The other umlauted vowel, ä, caused more difficulty, because people tended to equate it either with English e, eə (DRESS, SQUARE) or with an Italianate a. Although this vowel is usually transcribed æ and equated with English TRAP, it doesn’t sound entirely the same. I think it may be to do with the pharyngeal constriction that typically characterizes the English vowel but not the Finnish one.
The singers found it hard to maintain the difference between the front quality in että and the very back ɑ quality at the end of koittaa.
The opening diphthongs uo, yö were difficult for people, as was the closing diphthong äy and even the superficially easier äi. I had to bite my tongue not to intervene with a practical phonetics lesson: I wanted to explain that is simply ie plus lip-rounding.
Unlike the English voiceless plosives, the Finnish ones are strikingly unaspirated. The singers were mostly able to imitate this. To my surprise, it didn’t seem to cause difficulty. The big problem was the preconsonantal h in uhka. It’s the phonotactic differences that are trickiest.
Fortunately, the fact that we are singing to strictly timed music takes care of stress and segment duration.
Among the improbable comments overheard from chorus members were that Finnish pronunciation sounds (a) like Afrikaans and (b) like Klingon.

Tuesday, 23 June 2009


BBC Radio 4 has a programme called Americana. (For the next few days it is available on the BBC iPlayer, or as a podcast, here.)
The various presenters and announcers cannot decide how to pronounce the title. They agree that it ends -ˈkɑːnə. But how does it begin? Is it əˌmerɪ-, with the secondary stress on the second syllable? Or ˌæmərɪ- (or even ˌæmerɪ-), with the secondary stress on the first syllable? The continuity announcer goes for the second syllable, just as in America, but the presenter Matt Frei goes for initial stress.
It reminds me of the difference not only in meaning but also in pronunciation between German eventuell ˌeːvɛnˈtu̯el and Enɡlish eventually ɪˈventʃuəli. Or (perhaps better) between the two meanings of English certification. According to Daniel Jones, and I tend to agree with him, the nominalization of to certificate is səˌtɪfɪˈkeɪʃn̩, but the nominalization of to certify is ˌsɜːtɪfɪˈkeɪʃn̩.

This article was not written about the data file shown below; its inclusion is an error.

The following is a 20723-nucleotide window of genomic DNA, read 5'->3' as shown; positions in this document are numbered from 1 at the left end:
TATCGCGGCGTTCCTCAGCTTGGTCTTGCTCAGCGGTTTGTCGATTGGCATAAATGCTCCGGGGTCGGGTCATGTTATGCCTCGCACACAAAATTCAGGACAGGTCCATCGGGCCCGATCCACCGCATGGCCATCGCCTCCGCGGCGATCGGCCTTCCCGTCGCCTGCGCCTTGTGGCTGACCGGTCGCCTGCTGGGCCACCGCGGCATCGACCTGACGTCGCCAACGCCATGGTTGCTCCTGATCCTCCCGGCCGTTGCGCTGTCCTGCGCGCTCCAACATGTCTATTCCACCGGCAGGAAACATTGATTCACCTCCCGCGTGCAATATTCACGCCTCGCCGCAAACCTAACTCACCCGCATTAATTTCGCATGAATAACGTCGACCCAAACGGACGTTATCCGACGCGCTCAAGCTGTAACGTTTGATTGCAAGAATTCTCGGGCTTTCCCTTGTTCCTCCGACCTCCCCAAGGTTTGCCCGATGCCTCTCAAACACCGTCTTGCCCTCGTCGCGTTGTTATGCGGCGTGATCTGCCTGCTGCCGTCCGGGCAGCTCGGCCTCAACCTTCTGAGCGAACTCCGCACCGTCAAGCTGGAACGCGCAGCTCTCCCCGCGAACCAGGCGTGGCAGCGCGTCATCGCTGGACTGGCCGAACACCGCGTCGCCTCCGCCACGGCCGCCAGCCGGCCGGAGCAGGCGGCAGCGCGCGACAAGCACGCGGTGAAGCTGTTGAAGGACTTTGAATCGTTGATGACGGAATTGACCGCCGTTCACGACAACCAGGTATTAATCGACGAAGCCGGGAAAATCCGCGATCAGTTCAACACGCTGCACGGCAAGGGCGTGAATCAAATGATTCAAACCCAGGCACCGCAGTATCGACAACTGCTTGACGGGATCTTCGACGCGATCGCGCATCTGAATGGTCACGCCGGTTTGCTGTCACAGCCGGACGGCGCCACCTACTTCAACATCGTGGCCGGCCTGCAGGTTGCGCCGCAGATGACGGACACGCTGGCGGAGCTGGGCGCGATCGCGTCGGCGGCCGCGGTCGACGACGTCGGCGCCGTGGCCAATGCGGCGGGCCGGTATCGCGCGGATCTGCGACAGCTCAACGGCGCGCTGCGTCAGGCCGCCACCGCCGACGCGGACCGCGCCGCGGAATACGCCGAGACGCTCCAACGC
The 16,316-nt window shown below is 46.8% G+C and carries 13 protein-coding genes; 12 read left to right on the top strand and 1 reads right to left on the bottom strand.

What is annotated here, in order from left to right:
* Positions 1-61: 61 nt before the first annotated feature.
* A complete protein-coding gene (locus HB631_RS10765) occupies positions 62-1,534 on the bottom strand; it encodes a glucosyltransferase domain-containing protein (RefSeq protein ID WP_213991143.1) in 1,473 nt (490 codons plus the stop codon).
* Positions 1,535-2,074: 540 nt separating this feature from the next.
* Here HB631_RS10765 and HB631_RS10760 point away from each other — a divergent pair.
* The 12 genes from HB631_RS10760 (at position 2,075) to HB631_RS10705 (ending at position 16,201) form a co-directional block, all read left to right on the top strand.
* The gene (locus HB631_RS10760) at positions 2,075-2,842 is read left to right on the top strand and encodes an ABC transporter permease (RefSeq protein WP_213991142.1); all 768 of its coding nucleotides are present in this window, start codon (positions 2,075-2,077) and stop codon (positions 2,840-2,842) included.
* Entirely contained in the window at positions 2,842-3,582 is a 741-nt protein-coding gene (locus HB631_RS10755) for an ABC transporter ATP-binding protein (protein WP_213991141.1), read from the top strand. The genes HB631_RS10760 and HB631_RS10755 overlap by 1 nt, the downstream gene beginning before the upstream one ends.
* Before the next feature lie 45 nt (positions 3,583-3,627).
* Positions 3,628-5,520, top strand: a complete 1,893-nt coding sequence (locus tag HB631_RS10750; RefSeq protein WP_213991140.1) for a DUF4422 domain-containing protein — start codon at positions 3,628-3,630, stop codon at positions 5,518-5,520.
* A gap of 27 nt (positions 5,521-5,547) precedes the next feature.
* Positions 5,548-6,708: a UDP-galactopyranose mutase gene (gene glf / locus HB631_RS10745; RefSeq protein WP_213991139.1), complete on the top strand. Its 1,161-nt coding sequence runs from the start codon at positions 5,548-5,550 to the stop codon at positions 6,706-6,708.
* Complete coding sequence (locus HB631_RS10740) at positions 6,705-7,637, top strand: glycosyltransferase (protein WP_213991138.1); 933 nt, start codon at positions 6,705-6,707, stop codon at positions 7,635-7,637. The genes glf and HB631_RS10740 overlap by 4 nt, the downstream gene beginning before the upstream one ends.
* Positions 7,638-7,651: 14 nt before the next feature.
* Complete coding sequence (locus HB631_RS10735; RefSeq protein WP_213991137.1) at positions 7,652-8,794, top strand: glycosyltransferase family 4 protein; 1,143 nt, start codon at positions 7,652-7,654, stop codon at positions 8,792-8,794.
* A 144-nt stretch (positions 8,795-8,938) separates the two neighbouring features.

The uncertainty over secondary stress placement and possible vowel reduction in Americana is good news for EFL learners, since it suggests that for this and perhaps many other rather arcane words it doesn’t terribly matter \what you do.

Monday, 22 June 2009

a gross violation?

Simon Hoggart, writing in Saturday’s Guardian, commented
Another of Gordon Brown's weird mispronunciations: he says "gross" to rhyme with "floss" or "dross". The word is in common usage, especially when taxes are being considered, so you wonder if he really does listen to what anyone says.

In fact all words in -oss have ɒs, i.e. the vowel of CLOTH or LOT, with this one exception. We have ɒ in boss, joss, loss, floss, gloss, moss, (a)cross, dross, albatross, toss. Only gross and prefixed engross have əʊ, the vowel of GOAT.
Unless you are Gordon Brown.
Note the inference that can be drawn if you produce a one-off spelling pronunciation: it means you don’t listen to what anyone says.

Words in -ost, though, are unpredictable in this respect. On the one hand we have cost, frost, lost with the CLOTH vowel, but on the other hand ghost, host, most, post with GOAT. Does hostage rhyme with postage? Or foster with poster? No.

It’s the same with -oth. CLOTH: cloth itself, and also Goth, moth; but GOAT: both, loth and, for most of us, sloth.
Not only EFL learners but native speakers too must learn the pronunciation of a word when they learn its written form. Otherwise people mock.

Friday, 19 June 2009

Nigel Greenwood 5 April 1945 - 13 June 2009

I was so sorry to hear that Nigel Greenwood, a follower of and frequent commentator on this blog, was killed last Saturday in a gliding accident in Cheltenham at the age of 64.
By profession Nigel was a statistician, but took early retirement and devoted himself to languages and particularly to phonetics.
The funeral will be at Cheltenham crematorium on Thursday 25 June.
My condolences to his widow Eve.

Thursday, 18 June 2009

stressed out, or not

Jack Windsor Lewis has been discussing a question put by Tami Date, who was puzzled by the stressing of the phrasal verb in three sentences in a dialogue from People Speaking.
So I’m terrified of giving her something that’ll bring her out in spots.
səʊ aɪm `terəfaɪd | əv ɡɪvɪŋ hɜː ˏsʌmθɪŋ | ðətl ˈbrɪŋ ər aʊt ɪn `spɒts.

But I believe she comes out in a rash if she touches onions.
bət aɪ bəˈliːv | ʃi ˈkʌmz aʊt ɪn ə `ræʃ ɪf ʃi tʌtʃɪz `ˏʌnjənz.

For goodness sake! Ring up her house and ask them.
fə ˈɡʊdnəs `seɪk. ˈrɪŋ ʌp ə `haʊs ən `ɑːsk ðəm.

The phrasal verbs bring out, come out, and ring up are all lexically double-stressed, which means that we expect both the verb word and the following particle to be accented. Tami wants to know, therefore, how it is that out and up in these sentences are shown as unstressed.
My answer would be more succinct than Jack’s. I would refer Tami to the rule of three (English Intonation, p. 229). This says that whenever we have three potentially accented syllables we have the option of downgrading the middle one.
The option to downgrade potential accents is a pervasive characteristic of English rhythm. It tends to operate whenever an accent is located between two other accents in the same IP.

The potential accents are
…ˈbring her ˈout in ˈspots.
…ˈcome ˈout in a ˈrash…
ˈRing ˈup her ˈhouse.
In each case we can apply the rule of three and suppress the middle accent. Hey presto! we have exactly the very natural-sounding version that Jack transcribes. (I don’t think there is any specific maximum of successive unstressed syllables in English connected speech.)